Pets allowed
Allowed with Restrictions
Elevation Gain
112,000.00 ft (34,137.60 m)
Trail type
Shuttle
Distance
800.00 mi (1,287.47 km)
Please respect the outdoors by practicing Leave No Trace. Learn more about how to apply the principles of Leave No Trace on your next outdoor adventure here.

The Arizona National Scenic Trail (AZT) is a continuous 800-mile path that stretches from Mexico to Utah through Arizona. It connects deserts, mountains, canyons, forests, wilderness, people, and communities in Arizona, showcasing the varied landscapes, vegetation, and wildlife that the state has to offer. In addition, the trail is rich in history and passes through a variety of historical and cultural sites. The AZT is open to non-motorized trail use and attracts a variety of outdoor enthusiasts including hikers, backpackers, runners, bikers, equestrians and more. 

From the southern border, the AZT ascends and descends several "sky island" mountain ranges. These ranges rise abruptly from the desert floor to elevations that can support boreal forest habitats. As the trail continues north through the Sonoran Desert, it crosses the Gila River and climbs up to the Mogollon Rim. It traverses the Colorado Plateau, crosses the Grand Canyon, and continues north along the Kaibab Plateau, ending at the border with breathtaking views of Utah's colorful canyons and Vermillion Cliffs National Monument.

The trail is broken up by 43 passages that can be explored individually or taken on as a point-to-point thru-hike, traversing the entire length in one season. With multiple trailheads and access points, visitors can choose their own adventure on the AZT.  Whether you're looking for rugged, remote terrain or something more accessible, the AZT delivers an unforgettable experience!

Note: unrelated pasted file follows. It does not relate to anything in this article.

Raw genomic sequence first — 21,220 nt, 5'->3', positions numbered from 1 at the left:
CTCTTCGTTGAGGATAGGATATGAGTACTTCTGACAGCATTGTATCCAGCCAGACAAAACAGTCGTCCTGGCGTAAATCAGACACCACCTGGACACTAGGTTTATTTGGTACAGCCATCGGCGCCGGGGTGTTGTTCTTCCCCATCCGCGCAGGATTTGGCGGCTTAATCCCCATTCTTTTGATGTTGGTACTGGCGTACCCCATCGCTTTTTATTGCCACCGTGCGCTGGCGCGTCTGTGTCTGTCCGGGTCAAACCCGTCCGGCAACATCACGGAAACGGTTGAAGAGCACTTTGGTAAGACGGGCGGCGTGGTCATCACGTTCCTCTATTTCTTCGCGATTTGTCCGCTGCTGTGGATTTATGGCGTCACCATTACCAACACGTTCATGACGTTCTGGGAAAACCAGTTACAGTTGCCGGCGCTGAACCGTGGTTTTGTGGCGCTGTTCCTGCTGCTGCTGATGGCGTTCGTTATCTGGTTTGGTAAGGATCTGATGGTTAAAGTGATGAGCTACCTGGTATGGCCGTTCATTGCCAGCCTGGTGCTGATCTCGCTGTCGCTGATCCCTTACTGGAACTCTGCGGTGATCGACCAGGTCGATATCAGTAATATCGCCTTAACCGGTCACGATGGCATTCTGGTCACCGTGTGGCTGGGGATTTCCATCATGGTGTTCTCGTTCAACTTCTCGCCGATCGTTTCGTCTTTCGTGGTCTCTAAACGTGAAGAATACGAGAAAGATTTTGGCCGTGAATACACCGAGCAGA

AZT FEATURES

  • Four National Forests (Coronado, Tonto, Cocnino and Kaibab).

  • Two National Parks (Saguaro National Park and Grand Canyon National Park);

  • One National Memorial (Coronado National Memorial)

  • One National Monument (Walnut Canyon National Monument)

  • As well as Bureau of Land Management lands, county and city lands, and four small areas of private property. 

  • Six major mountain ranges (Huachuca, Santa Rita, Rincon, Santa Catalina, Superstition, Mazatzal).

  • The Mogollon Rim and the Colorado Plateau.

  • Three rivers (Gila, East Verde and Colorado).

The trail is maintained and cared for by The Arizona Trail Association (ATA), a nonprofit organization dedicated to protecting, promoting and sustaining the Arizona National Scenic Trail. More information about the organization, the trail, adventure planning, and more is available at www.aztrail.org.

Logistics + Planning

Preferable season(s)

Spring
Fall

Congestion

Moderate

Parking Pass

None

Open Year-round

Yes

Days

50

Pros

Biodiversity. Incredible Landscapes. Gateway Communities.

Cons

Lack of water.

Trailhead Elevation

5,883.00 ft (1,793.14 m)

Highest point

9,148.00 ft (2,788.31 m)

Features

Backcountry camping
Historically significant
Wildlife
Big vistas
Geologically significant
Wildflowers
Bird watching

Typically multi-day

Yes

Suitable for

Biking
Horseback

Permit required

No

Location

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